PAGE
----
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Teacher unions adding salt to wound

In the immediate post-independence period, teachers were revered as their earnings and working conditions were the envy of many.

TENDAI MAKARIPE TEACHER representative unions are failing to improve the deplorable plight of government teachers in the country, analysts have said.

In the immediate post-independence period, teachers were revered as their earnings and working conditions were the envy of many.

However, a few decades into independence, teachers’ salaries were eroded by marauding inflation as the country buckled under pressure from serious economic shocks.

This gave rise to a number of teacher representative unions who among other things pledged to improve the welfare of members but since the turn of the millennium, teachers have become a laughing stock.

Analysts who spoke to the Zimbabwe Independent noted that for years, teacher representative unions have done little in pursuance of their goals, adding that they appear to be motivated more by financial gain at the expense of teachers’ welfare.

This week, teacher representative unions said schools will not be opened on the scheduled date unless their demands are met.

“We can confirm that schools will open on US$540, not September 6 2022. We have tried to be patient, but the government takes us for fools. We are the only ones whose sectoral allowances have been ignored totally. We shall see,” the Progressive Teachers Union of Zimbabwe (PTUZ) said on its official Twitter page.

However, analysts accused the unions and associations of issuing tired threats at the beginning of every term and not following them up with meaningful action.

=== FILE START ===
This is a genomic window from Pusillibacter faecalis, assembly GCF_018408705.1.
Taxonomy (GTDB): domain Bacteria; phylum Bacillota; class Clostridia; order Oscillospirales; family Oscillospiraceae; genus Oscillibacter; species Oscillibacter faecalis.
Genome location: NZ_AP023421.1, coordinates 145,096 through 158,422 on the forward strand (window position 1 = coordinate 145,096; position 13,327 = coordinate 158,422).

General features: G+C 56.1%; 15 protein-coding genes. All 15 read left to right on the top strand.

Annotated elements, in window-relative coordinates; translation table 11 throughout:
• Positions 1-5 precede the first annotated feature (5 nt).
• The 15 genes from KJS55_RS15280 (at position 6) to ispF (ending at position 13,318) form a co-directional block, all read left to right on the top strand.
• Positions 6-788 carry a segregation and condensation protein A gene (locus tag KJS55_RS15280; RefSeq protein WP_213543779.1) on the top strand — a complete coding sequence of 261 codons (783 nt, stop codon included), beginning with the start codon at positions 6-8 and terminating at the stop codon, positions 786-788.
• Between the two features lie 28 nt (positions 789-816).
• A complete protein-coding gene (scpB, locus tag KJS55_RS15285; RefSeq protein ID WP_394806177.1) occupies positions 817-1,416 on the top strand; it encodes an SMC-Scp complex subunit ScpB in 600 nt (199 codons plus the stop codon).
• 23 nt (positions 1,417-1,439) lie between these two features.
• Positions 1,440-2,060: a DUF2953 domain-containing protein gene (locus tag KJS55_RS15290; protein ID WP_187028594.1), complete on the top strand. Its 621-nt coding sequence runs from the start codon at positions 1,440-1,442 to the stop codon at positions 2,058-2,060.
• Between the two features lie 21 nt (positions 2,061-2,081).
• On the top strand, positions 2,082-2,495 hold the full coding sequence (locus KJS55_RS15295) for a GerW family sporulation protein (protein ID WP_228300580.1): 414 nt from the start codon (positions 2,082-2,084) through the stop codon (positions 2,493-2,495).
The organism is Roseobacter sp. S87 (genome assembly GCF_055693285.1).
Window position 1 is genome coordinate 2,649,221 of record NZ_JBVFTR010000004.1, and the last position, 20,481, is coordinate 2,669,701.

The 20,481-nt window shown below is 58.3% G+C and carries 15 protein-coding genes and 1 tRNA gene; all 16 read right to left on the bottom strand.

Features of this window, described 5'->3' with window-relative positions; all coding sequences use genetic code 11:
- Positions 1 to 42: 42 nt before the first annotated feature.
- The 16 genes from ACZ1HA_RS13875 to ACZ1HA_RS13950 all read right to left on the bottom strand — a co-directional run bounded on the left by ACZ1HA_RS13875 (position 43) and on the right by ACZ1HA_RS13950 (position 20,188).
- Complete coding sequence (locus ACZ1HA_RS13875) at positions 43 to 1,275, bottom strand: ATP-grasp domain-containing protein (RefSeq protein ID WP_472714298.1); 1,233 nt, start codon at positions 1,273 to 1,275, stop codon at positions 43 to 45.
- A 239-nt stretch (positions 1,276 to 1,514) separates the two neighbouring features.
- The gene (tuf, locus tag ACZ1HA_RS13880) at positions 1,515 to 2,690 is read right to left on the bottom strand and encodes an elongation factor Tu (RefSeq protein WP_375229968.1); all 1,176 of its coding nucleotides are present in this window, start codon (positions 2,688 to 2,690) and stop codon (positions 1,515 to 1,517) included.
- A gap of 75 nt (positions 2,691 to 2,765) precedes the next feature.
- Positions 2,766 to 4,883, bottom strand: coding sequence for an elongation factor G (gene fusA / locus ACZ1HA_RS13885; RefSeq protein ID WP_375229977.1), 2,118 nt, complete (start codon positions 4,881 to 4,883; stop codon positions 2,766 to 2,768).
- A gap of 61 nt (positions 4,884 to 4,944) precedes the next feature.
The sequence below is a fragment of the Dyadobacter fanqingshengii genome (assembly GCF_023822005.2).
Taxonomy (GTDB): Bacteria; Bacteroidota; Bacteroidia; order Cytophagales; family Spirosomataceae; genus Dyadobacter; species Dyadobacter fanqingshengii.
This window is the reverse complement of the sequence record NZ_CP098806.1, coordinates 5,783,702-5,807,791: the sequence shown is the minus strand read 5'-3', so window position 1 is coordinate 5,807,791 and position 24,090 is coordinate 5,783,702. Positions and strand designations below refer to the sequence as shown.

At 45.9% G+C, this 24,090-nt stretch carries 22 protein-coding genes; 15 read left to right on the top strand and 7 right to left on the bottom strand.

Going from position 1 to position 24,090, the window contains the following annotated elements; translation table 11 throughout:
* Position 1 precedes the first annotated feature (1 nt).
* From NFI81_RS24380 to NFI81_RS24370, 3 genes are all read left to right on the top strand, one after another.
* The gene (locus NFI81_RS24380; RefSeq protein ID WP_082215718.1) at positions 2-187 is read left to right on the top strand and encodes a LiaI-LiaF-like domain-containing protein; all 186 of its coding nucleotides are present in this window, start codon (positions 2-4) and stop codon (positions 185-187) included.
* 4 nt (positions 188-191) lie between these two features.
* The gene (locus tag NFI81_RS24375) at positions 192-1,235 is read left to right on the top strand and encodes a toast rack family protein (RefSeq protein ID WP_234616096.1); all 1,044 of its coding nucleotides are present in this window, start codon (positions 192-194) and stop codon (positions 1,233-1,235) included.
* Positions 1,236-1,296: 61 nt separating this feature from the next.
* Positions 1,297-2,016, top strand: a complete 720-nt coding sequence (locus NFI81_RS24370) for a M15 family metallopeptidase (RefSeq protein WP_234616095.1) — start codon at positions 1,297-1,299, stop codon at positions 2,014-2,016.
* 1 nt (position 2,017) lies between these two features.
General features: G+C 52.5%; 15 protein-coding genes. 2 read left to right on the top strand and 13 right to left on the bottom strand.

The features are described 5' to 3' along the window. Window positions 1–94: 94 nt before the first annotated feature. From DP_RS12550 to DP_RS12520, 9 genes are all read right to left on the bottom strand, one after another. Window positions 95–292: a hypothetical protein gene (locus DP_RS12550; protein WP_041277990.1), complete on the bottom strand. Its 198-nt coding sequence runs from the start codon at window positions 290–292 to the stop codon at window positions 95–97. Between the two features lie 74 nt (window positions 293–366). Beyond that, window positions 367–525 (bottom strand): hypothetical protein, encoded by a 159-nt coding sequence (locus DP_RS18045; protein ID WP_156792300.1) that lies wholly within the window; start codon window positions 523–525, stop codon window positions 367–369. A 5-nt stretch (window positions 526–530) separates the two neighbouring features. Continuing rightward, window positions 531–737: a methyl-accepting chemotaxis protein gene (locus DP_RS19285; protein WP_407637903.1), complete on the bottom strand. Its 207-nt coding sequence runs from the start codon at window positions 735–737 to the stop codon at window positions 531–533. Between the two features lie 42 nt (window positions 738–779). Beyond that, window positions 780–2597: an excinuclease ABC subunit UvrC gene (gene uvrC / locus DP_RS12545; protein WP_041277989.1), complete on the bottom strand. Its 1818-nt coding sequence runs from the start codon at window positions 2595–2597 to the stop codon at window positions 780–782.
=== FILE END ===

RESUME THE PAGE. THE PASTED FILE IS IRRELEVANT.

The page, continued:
“Teacher representatives are not doing enough in terms of representing their wider membership. In my view, they are not negotiating in good faith,” analyst Lazarus Sauti said.

“They are insincere in their negotiations and this is the reason why teachers are still living in abject poverty while their representatives are driving the latest Sports Utility Vehicles.

“Calling for strikes is not the panacea. The government should just improve the plight of teachers. They should improve their remuneration. This will go a long way in motivating teachers,” he added.

A recent study titled “Unionism and the Education Sector in Zimbabwe (1980 to 2015)” by academic Edwin Mhizha revealed that 80% of the study’s respondents pointed to no proper representation of employees by trade unions.

“Nothing tangible and meaningful has been done through unionism from the year 2000 onwards. Trade unions have succeeded more in mobilising funds and resources for the enrichment of top leadership, buying top-class vehicles and hefty salaries for union leadership,” read Mhizha’s study in part.

Research has shown that some teachers are disgruntled to the extent of withdrawing membership from the unions and associations.

A Harare-based teacher, who spoke on condition of anonymity, said: “Token effort is being put by these associations and unions to pressure the government to increase salaries earned by teachers and other civil servants.

“This has demotivated civil servants resulting in poor service delivery and massive exodus of employees to neighbouring countries for greener pastures.”

Teachers are earning around ZW$30 000-ZW$40 000, which fetches around US$40 on the parallel market.

Responding to statements that unionism has lost value, PTUZ secretary-general Raymond Majongwe said this has always been the allegation.

“There is nothing new. It has always been the allegation. They are trying to create fertile ground for Teachers 4 ED. People who are not teachers are the ones speaking,” Majongwe said.

“There is a clear agenda to destroy unions by fomenting dissent and disillusionment. How do you blame unions for poor salaries? It’s all nonsense.”

The union’s president Takafira Zhou weighed in saying union leaders do not benefit from unionism.

“The allegations are madness of the worst order. I have not benefited from trade unionism and have offered my best service and self-sacrifice,” he said.

“There is a difference between peddled truth and reality. There is government concerted effort to decimate trade unionism and those who lack critical thinking may assume trade unionism is a challenge when in reality Zanufication is the challenge and responsible for creating some unions like Teachers 4 ED,” Zhou said.

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